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A cheaper version of Huawei's flagship P30 phones is tempting and while the P30 Lite has good style and cameras, it falls down in other areas and has tough competition. Find our why in our full review.
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The P30 Lite is an attractive phone with decent cameras at an affordable price.
However, it falls down in other areas which are important. Most notably performance and battery life.

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Michael O’Shea - Michael O’Shea Music Album Reviews

Originally released on the UK post-punk group Wire’s label in 1982, this long-lost one-off spotlights a singular busker who made magical music out of a stringed wooden door.

In Albert Camus’ 1942 essay The Myth of Sisyphus, he wrote of modern life: “At any street corner the feeling of absurdity can strike any man in the face.” Bleak stuff—but the miracle of living in a bustling metropolis is that unexpected, life-changing encounters are possible, too. Take the example of Laraaji, just an unknown street musician busking in Washington Square Park in the late 1970s when Brian Eno dropped a business card in his zither case. Laraaji went on to become one of the luminaries of ambient and new age music.

Not long after, a similar encounter happened at Covent Garden in London’s West End, where the busker Michael O’Shea made the acquaintance of Wire’s Bruce Gilbert and Graham Lewis. Spellbound by his street-corner performance on a homemade stringed instrument, Gilbert and Lewis told him to drop by the studio anytime. Nearly two years later, O’Shea showed up unannounced; they recorded on the spot. Wire put out the results on their experimental label, Dome, in 1982. It would be O’Shea’s lone release and quickly became scarce. Thanks to Dublin label All City’s AllChival imprint, Michael O’ Shea’s singular music returns, its mystery wholly intact.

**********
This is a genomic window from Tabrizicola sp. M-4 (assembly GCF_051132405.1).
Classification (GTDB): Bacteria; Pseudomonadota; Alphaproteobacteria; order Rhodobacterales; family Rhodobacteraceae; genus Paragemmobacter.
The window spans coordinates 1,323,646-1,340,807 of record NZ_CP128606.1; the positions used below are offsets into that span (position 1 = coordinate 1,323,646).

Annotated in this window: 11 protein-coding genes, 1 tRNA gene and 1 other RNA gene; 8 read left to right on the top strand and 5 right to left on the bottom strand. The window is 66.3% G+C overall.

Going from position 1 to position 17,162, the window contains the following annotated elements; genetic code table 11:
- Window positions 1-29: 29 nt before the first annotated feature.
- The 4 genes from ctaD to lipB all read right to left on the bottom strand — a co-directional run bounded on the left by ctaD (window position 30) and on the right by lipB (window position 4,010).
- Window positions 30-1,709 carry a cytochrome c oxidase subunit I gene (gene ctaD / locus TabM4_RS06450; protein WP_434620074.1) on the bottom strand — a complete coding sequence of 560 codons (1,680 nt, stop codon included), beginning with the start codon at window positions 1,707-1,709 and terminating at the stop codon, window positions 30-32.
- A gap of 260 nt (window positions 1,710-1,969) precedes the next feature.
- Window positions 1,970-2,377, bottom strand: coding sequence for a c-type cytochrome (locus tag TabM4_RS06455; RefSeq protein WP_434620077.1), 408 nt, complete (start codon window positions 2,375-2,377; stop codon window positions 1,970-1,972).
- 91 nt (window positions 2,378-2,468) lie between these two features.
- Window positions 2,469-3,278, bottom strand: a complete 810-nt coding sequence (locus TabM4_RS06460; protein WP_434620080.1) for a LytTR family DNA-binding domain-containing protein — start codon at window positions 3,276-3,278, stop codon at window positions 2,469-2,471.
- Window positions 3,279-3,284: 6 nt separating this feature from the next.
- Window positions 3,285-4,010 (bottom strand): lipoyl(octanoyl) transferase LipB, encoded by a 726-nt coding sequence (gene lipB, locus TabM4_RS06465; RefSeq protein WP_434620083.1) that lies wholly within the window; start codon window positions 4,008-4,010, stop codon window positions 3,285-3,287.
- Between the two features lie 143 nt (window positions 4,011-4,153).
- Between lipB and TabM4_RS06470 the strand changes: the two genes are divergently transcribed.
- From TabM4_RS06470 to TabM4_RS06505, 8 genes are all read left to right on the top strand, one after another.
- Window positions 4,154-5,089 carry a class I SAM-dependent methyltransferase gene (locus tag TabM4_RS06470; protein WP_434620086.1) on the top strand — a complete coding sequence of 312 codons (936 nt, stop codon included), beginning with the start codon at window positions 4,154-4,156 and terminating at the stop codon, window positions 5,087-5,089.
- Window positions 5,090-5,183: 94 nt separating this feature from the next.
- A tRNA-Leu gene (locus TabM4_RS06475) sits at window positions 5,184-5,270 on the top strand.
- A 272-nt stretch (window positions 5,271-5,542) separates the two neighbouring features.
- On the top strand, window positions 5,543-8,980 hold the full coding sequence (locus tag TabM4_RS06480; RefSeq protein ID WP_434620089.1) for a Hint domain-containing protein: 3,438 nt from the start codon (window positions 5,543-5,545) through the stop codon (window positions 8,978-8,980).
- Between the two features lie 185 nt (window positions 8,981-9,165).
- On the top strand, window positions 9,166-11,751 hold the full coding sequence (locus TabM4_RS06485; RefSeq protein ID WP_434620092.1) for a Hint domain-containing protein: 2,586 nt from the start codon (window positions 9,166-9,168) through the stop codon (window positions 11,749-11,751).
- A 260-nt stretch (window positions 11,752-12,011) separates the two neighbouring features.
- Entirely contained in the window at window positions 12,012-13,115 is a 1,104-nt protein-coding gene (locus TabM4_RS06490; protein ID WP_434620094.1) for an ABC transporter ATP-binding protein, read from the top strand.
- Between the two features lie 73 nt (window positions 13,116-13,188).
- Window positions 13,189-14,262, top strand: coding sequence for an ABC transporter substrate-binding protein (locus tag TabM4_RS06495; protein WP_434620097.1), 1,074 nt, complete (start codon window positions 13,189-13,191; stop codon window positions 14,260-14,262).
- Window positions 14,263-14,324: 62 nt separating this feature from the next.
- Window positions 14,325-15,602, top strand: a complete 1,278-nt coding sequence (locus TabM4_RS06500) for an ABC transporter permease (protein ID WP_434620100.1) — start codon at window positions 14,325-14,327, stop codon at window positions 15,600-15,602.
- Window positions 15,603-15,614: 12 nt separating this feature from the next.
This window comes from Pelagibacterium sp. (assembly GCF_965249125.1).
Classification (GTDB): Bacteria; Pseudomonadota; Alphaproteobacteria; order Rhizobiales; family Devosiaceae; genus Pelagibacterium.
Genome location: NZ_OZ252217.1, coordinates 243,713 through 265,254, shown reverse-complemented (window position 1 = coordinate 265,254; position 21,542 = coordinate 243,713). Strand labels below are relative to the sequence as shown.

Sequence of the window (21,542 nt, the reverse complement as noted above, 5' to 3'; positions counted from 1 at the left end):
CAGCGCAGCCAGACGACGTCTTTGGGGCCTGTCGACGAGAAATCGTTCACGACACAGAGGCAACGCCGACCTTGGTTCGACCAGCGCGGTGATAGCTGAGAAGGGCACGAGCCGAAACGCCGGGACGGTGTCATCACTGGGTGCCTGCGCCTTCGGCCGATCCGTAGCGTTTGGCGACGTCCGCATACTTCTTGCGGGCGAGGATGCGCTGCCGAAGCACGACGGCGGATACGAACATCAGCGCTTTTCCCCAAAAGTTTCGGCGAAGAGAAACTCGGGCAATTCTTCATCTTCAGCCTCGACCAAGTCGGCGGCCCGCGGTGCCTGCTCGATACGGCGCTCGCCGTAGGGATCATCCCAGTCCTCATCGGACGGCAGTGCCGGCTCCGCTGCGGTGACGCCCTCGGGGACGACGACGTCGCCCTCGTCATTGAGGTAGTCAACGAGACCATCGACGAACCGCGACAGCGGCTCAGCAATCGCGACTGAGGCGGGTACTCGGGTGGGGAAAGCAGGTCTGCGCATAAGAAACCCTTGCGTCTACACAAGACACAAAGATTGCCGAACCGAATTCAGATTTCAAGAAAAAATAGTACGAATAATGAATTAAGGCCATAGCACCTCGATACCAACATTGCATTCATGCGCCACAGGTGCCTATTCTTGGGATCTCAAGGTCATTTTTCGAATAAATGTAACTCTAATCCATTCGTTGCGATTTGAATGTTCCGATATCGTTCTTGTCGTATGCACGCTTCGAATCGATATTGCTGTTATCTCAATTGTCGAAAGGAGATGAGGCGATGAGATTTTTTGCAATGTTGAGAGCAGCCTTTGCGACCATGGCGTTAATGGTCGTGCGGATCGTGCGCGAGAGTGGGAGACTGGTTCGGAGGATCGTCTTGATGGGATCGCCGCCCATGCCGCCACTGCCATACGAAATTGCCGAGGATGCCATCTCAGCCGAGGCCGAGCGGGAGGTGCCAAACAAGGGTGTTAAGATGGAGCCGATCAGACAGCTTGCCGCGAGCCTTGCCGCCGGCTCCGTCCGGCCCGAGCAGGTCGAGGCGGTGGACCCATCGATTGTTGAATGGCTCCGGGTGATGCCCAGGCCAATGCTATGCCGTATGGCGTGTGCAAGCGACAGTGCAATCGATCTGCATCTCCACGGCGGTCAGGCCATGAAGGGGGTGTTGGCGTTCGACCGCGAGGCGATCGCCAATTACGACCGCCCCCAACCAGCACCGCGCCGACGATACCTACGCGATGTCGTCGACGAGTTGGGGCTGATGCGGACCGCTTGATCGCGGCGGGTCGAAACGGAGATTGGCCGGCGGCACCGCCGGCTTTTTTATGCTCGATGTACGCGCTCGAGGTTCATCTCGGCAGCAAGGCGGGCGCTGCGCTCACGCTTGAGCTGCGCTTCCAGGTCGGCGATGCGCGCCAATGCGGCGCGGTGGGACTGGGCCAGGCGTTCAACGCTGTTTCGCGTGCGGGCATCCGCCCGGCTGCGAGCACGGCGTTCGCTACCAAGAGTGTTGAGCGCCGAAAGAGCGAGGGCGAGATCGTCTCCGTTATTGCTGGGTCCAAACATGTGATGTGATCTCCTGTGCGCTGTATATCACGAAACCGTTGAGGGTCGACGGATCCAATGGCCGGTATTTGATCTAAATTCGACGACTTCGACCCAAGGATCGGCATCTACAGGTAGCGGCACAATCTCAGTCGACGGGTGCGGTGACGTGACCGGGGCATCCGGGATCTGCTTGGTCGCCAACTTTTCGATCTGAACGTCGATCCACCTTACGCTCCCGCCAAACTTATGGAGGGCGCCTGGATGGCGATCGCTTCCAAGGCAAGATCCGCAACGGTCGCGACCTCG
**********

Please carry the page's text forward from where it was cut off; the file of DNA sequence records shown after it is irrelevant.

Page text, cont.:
O’Shea, who came of age in London in the 1960s, got his start playing harmonica before traveling as a relief worker during the Bangladesh famine crisis of the early ’70s. While there, he contracted hepatitis and dysentery, teaching himself sitar during his convalescence. His nomadic lifestyle took him to Germany, France, and Turkey, where he brushed up against Algerian, Indian, and other strains of music. His travels also led him to sell off all of his instruments, but he came across an old door and set about festooning it with strings to craft a homemade instrument that variously evoked comparison to a dulcimer, zelochord, or sitar. O’Shea played its 17 strings with a pair of chopsticks and ran it all through a battery of effects. He called the thing “Mó Cará,” or “my friend” in Gaelic.

Odd as the man and the instrument might seem, O’Shea wound up with gigs at venerated London jazz club Ronnie Scott’s. He brushed shoulders and shared stages with Don Cherry, Alice Coltrane, Rick Wakeman, The The’s Matt Johnson, and Irish post-punk Stano, and even opened for Ravi Shankar at Royal Festival Hall. Outside of a few tracks on Stano’s debut album, little documentation of these encounters survives. (Wakeman apparently scrubbed his contributions from their recording altogether.)

Which leads us to this album, cut at Wire’s studios in a single session on July 7, 1981. The epic opener “No Journey’s End” puts us squarely in the no-man’s-land of O’Shea’s inner world. There’s little else like it. It feels at once orderly and amoebic, moving between chaotic density and calm. It brings to mind Laraaji’s music, but also hints at North African, Indian, and Irish folk idioms while not really seeming to resemble any of them. At best, they reflect how O’Shea might have encountered these styles in his travels, alighting on them before sallying forth into new realms. The piece gives the distinct impression of falling and rising way off the ground. Across its 15 minutes, the struck strings, gentle electronics, and intensifying patterns of the Mó Cará begin to mesmerize like a Spirograph.

The rest of the recording offers up more succinct glimpses into O’Shea’s world, with Gilbert and Lewis switching up the atmospherics surrounding the strings. Cavernous echo and reverb make “Voices” and “Anfa Dásachtach” seem like they are emanating from a submarine, bubbling up from deep underwater. “Kerry” is perhaps the pop iteration of the A-side, a two-and-a-half minute air. “Guitar No. 1” finds O’Shea switching to the titular instrument and conjuring a dark mood on its six strings. One gets the impression that no matter what tool was within O’Shea’s reach, he was liable to set up on any given street corner and strike passersby in the face with cosmic profundity.


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